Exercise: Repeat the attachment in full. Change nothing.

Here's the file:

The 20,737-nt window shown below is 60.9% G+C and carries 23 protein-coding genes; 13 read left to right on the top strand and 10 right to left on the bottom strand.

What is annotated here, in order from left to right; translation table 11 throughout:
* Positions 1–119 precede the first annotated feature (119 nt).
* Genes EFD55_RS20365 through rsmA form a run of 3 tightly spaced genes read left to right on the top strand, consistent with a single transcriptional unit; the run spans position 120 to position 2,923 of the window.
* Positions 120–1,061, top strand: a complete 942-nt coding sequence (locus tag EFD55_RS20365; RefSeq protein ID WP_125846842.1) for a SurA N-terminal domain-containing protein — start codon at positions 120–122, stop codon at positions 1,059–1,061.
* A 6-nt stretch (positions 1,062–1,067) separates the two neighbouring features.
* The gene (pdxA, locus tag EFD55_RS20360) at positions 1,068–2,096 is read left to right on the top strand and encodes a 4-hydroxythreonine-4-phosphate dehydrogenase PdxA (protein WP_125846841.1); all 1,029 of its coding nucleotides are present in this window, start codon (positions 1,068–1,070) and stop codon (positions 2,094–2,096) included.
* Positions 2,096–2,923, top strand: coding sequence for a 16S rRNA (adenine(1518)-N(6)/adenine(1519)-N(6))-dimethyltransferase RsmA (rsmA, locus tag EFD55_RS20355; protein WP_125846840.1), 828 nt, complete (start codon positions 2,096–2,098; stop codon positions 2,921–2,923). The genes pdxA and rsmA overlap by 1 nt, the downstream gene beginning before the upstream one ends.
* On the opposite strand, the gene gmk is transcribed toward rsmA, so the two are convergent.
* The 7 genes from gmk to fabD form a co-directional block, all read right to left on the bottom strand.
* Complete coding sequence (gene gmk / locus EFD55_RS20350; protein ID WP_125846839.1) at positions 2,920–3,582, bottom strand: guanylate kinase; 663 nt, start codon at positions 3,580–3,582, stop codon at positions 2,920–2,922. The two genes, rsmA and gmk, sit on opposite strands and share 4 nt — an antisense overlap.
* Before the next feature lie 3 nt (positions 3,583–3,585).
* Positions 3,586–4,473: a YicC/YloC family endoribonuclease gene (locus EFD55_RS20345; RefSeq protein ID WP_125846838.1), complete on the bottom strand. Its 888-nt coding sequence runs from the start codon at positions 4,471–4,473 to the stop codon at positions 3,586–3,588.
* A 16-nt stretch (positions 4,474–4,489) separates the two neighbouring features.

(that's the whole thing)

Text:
The 20,737-nt window shown below is 60.9% G+C and carries 23 protein-coding genes; 13 read left to right on the top strand and 10 right to left on the bottom strand.

What is annotated here, in order from left to right; translation table 11 throughout:
* Positions 1–119 precede the first annotated feature (119 nt).
* Genes EFD55_RS20365 through rsmA form a run of 3 tightly spaced genes read left to right on the top strand, consistent with a single transcriptional unit; the run spans position 120 to position 2,923 of the window.
* Positions 120–1,061, top strand: a complete 942-nt coding sequence (locus tag EFD55_RS20365; RefSeq protein ID WP_125846842.1) for a SurA N-terminal domain-containing protein — start codon at positions 120–122, stop codon at positions 1,059–1,061.
* A 6-nt stretch (positions 1,062–1,067) separates the two neighbouring features.
* The gene (pdxA, locus tag EFD55_RS20360) at positions 1,068–2,096 is read left to right on the top strand and encodes a 4-hydroxythreonine-4-phosphate dehydrogenase PdxA (protein WP_125846841.1); all 1,029 of its coding nucleotides are present in this window, start codon (positions 1,068–1,070) and stop codon (positions 2,094–2,096) included.
* Positions 2,096–2,923, top strand: coding sequence for a 16S rRNA (adenine(1518)-N(6)/adenine(1519)-N(6))-dimethyltransferase RsmA (rsmA, locus tag EFD55_RS20355; protein WP_125846840.1), 828 nt, complete (start codon positions 2,096–2,098; stop codon positions 2,921–2,923). The genes pdxA and rsmA overlap by 1 nt, the downstream gene beginning before the upstream one ends.
* On the opposite strand, the gene gmk is transcribed toward rsmA, so the two are convergent.
* The 7 genes from gmk to fabD form a co-directional block, all read right to left on the bottom strand.
* Complete coding sequence (gene gmk / locus EFD55_RS20350; protein ID WP_125846839.1) at positions 2,920–3,582, bottom strand: guanylate kinase; 663 nt, start codon at positions 3,580–3,582, stop codon at positions 2,920–2,922. The two genes, rsmA and gmk, sit on opposite strands and share 4 nt — an antisense overlap.
* Before the next feature lie 3 nt (positions 3,583–3,585).
* Positions 3,586–4,473: a YicC/YloC family endoribonuclease gene (locus EFD55_RS20345; RefSeq protein ID WP_125846838.1), complete on the bottom strand. Its 888-nt coding sequence runs from the start codon at positions 4,471–4,473 to the stop codon at positions 3,586–3,588.
* A 16-nt stretch (positions 4,474–4,489) separates the two neighbouring features.